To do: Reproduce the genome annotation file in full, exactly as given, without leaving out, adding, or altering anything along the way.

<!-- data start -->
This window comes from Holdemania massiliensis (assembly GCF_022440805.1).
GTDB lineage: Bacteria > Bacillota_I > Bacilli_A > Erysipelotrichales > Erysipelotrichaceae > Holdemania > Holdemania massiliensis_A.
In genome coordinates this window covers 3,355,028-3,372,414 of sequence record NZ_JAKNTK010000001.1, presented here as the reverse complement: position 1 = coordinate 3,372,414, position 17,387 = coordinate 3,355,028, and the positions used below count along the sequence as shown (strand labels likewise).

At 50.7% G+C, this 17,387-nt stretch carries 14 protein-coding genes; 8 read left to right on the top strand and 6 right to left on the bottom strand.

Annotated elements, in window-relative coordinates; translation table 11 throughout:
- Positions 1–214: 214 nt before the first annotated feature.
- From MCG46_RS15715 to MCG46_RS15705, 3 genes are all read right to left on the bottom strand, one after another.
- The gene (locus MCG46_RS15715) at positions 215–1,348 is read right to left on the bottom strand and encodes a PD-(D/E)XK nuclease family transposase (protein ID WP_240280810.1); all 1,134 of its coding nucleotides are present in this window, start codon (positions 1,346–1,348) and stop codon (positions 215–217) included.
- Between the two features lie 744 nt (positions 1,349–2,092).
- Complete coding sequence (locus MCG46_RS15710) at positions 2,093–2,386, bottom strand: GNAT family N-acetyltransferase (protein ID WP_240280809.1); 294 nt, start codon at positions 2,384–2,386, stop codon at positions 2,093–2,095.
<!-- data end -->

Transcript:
This window comes from Holdemania massiliensis (assembly GCF_022440805.1).
GTDB lineage: Bacteria > Bacillota_I > Bacilli_A > Erysipelotrichales > Erysipelotrichaceae > Holdemania > Holdemania massiliensis_A.
In genome coordinates this window covers 3,355,028-3,372,414 of sequence record NZ_JAKNTK010000001.1, presented here as the reverse complement: position 1 = coordinate 3,372,414, position 17,387 = coordinate 3,355,028, and the positions used below count along the sequence as shown (strand labels likewise).

At 50.7% G+C, this 17,387-nt stretch carries 14 protein-coding genes; 8 read left to right on the top strand and 6 right to left on the bottom strand.

Annotated elements, in window-relative coordinates; translation table 11 throughout:
- Positions 1–214: 214 nt before the first annotated feature.
- From MCG46_RS15715 to MCG46_RS15705, 3 genes are all read right to left on the bottom strand, one after another.
- The gene (locus MCG46_RS15715) at positions 215–1,348 is read right to left on the bottom strand and encodes a PD-(D/E)XK nuclease family transposase (protein ID WP_240280810.1); all 1,134 of its coding nucleotides are present in this window, start codon (positions 1,346–1,348) and stop codon (positions 215–217) included.
- Between the two features lie 744 nt (positions 1,349–2,092).
- Complete coding sequence (locus MCG46_RS15710) at positions 2,093–2,386, bottom strand: GNAT family N-acetyltransferase (protein ID WP_240280809.1); 294 nt, start codon at positions 2,384–2,386, stop codon at positions 2,093–2,095.